Daniel was escorted to the pit by the king and his officials together with the royal guards. There is no doubt that as they approached the pit’s covered entry-point he was praying in his heart. It must have been a terrifying experience to imagine the lions tearing him up – if this was the time God had chosen for him to go.
They removed the stone and the lions must have let out growls in anticipation of a rare meal.
Animals can be conditioned to associate certain sounds with feeding time. The grinding of the stone as it shifted was the signal in this case.
They pushed Daniel through the narrow opening and he went downward. The king said, “May your God, whom you serve continually, deliver you.”
The large stone was then dragged back over the mouth of the pit to close it off. Darius and his satraps put their seals at the edges so that no one would be able to secretly rescue Daniel. When the king went back to his palace, he fasted and did not sleep all night.
Daniel reached the pit bottom and was suddenly in the midst of several hungry and rugged looking lions – then it got pitch dark as the stone was put in place.
The Word tells us God shut the lions’ mouths. It does not however say they could not come near him or breathe on him. He must have felt their manes brush his face as they walked curiously around him. Try to imagine what that felt like.
The angel of God appeared at some point and this must have calmed Daniel. He however still had to spend a whole night there.
Early in the morning, Darius went with great haste to the entrance of the lions’ den and cried out “O Daniel, servant of the living God, has your God, whom you serve continually, been able to deliver you from the lions?” The answer came, “O king, live forever! My God sent his angel and shut the lions’ mouths, and they have not harmed me, because I was found blameless before Him; and also before you, O king, I have done no harm.”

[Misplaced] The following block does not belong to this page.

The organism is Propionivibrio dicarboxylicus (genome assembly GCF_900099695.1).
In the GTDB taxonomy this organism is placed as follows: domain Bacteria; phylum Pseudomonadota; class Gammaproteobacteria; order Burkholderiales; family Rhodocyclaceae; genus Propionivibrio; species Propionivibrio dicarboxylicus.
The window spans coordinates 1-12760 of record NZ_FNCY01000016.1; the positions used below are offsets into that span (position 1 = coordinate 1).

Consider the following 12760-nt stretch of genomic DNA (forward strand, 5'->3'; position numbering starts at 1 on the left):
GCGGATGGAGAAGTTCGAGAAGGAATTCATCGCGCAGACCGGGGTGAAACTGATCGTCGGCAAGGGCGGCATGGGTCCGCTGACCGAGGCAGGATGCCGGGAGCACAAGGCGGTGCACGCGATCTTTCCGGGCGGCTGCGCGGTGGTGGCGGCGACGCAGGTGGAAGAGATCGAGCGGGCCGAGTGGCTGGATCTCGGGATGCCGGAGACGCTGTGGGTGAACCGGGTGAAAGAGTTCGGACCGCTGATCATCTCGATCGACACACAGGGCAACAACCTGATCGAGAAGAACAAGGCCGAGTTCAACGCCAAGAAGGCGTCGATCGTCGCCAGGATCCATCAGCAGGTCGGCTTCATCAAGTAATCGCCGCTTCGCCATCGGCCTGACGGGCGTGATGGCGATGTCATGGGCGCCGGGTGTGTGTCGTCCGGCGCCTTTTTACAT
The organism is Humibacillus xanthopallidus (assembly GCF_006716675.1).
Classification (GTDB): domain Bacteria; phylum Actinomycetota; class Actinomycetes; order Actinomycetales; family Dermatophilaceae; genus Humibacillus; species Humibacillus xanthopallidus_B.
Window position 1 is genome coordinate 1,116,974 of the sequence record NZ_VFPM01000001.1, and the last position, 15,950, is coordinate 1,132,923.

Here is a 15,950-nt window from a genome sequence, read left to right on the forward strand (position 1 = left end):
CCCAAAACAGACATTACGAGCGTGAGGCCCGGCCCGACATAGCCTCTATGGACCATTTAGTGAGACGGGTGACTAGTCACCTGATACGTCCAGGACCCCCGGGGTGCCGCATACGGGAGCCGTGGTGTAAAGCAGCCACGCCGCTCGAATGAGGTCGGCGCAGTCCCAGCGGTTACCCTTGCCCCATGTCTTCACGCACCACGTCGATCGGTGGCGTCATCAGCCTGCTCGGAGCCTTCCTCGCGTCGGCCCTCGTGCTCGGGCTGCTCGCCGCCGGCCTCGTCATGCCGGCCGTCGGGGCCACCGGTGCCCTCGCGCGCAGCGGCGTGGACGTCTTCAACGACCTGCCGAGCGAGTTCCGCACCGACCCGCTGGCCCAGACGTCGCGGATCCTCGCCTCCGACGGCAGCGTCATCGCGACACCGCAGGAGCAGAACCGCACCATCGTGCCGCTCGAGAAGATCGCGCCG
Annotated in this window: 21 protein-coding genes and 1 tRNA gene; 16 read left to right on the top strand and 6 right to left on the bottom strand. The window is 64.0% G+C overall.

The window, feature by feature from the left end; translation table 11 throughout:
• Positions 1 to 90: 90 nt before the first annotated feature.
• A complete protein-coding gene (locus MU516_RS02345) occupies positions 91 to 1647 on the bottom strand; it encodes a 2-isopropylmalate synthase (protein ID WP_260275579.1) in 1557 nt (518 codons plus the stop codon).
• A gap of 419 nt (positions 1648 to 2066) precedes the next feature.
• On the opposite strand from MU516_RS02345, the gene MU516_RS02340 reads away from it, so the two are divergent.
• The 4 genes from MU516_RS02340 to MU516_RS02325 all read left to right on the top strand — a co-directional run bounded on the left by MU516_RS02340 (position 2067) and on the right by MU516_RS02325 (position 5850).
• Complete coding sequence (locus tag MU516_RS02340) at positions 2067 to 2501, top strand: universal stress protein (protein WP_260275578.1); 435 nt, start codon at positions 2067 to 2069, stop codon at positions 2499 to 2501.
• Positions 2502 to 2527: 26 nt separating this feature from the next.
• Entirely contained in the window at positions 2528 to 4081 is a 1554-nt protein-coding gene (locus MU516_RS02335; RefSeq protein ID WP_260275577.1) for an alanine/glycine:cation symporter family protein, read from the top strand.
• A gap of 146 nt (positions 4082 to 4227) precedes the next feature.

The king was delighted and commanded that Daniel be pulled up out of the pit. Soon afterward his anger was kindled against those who had tried to manipulate the law. He ordered that these men themselves be cast into the den—and the lions tore their flesh breaking their bones before they ever reached the bottom of the pit.
The king then decreed, “In all my royal dominion people are to tremble and fear before the God of Daniel, for He is the living God, enduring forever; His kingdom shall never be destroyed, and His dominion shall be to the end. He delivers and rescues; He works signs and wonders in heaven and on earth, He who has saved Daniel from the power of the lions.”
So Daniel prospered during the reign of Darius and the reign of Cyrus the Persian. He inspires us believers to continue to be faithful to God even when there is a heavy price to pay. Now how many of us would accept to spend the night with lions because of our faith? Well, most of us are faced with challenges that are not as perilous so we should persevere and be encouraged. The God who delivered Daniel can certainly help us and bring us out of whatever den we find ourselves in.